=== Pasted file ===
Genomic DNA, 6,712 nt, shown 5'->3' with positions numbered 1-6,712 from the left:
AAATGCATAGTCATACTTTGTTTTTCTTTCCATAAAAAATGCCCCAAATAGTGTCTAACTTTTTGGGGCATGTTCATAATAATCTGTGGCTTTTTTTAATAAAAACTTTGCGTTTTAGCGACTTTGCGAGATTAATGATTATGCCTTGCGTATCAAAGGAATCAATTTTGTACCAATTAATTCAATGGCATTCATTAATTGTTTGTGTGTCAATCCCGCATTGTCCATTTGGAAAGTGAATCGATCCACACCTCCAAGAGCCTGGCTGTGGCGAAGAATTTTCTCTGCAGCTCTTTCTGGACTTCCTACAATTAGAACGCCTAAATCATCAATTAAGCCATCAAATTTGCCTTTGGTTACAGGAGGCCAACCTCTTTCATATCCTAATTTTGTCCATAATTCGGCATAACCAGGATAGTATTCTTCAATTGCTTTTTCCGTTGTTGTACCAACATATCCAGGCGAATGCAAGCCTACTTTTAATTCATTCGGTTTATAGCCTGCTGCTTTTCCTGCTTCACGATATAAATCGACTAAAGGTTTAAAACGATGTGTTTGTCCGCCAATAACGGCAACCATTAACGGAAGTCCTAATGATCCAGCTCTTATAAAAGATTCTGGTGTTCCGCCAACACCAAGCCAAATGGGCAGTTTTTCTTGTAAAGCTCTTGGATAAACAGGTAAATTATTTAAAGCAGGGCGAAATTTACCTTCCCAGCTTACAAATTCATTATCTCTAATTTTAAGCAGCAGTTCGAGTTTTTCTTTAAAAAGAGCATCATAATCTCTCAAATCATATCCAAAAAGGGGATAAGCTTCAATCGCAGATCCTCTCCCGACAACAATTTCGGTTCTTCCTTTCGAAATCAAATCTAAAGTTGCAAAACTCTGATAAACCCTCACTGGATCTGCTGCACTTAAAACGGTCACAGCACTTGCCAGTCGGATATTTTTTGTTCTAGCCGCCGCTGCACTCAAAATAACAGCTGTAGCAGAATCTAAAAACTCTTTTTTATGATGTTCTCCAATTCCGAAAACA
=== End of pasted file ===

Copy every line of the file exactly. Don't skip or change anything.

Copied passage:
Genomic DNA, 6,712 nt, shown 5'->3' with positions numbered 1-6,712 from the left:
AAATGCATAGTCATACTTTGTTTTTCTTTCCATAAAAAATGCCCCAAATAGTGTCTAACTTTTTGGGGCATGTTCATAATAATCTGTGGCTTTTTTTAATAAAAACTTTGCGTTTTAGCGACTTTGCGAGATTAATGATTATGCCTTGCGTATCAAAGGAATCAATTTTGTACCAATTAATTCAATGGCATTCATTAATTGTTTGTGTGTCAATCCCGCATTGTCCATTTGGAAAGTGAATCGATCCACACCTCCAAGAGCCTGGCTGTGGCGAAGAATTTTCTCTGCAGCTCTTTCTGGACTTCCTACAATTAGAACGCCTAAATCATCAATTAAGCCATCAAATTTGCCTTTGGTTACAGGAGGCCAACCTCTTTCATATCCTAATTTTGTCCATAATTCGGCATAACCAGGATAGTATTCTTCAATTGCTTTTTCCGTTGTTGTACCAACATATCCAGGCGAATGCAAGCCTACTTTTAATTCATTCGGTTTATAGCCTGCTGCTTTTCCTGCTTCACGATATAAATCGACTAAAGGTTTAAAACGATGTGTTTGTCCGCCAATAACGGCAACCATTAACGGAAGTCCTAATGATCCAGCTCTTATAAAAGATTCTGGTGTTCCGCCAACACCAAGCCAAATGGGCAGTTTTTCTTGTAAAGCTCTTGGATAAACAGGTAAATTATTTAAAGCAGGGCGAAATTTACCTTCCCAGCTTACAAATTCATTATCTCTAATTTTAAGCAGCAGTTCGAGTTTTTCTTTAAAAAGAGCATCATAATCTCTCAAATCATATCCAAAAAGGGGATAAGCTTCAATCGCAGATCCTCTCCCGACAACAATTTCGGTTCTTCCTTTCGAAATCAAATCTAAAGTTGCAAAACTCTGATAAACCCTCACTGGATCTGCTGCACTTAAAACGGTCACAGCACTTGCCAGTCGGATATTTTTTGTTCTAGCCGCCGCTGCACTCAAAATAACAGCTGTAGCAGAATCTAAAAACTCTTTTTTATGATGTTCTCCAATTCCGAAAACA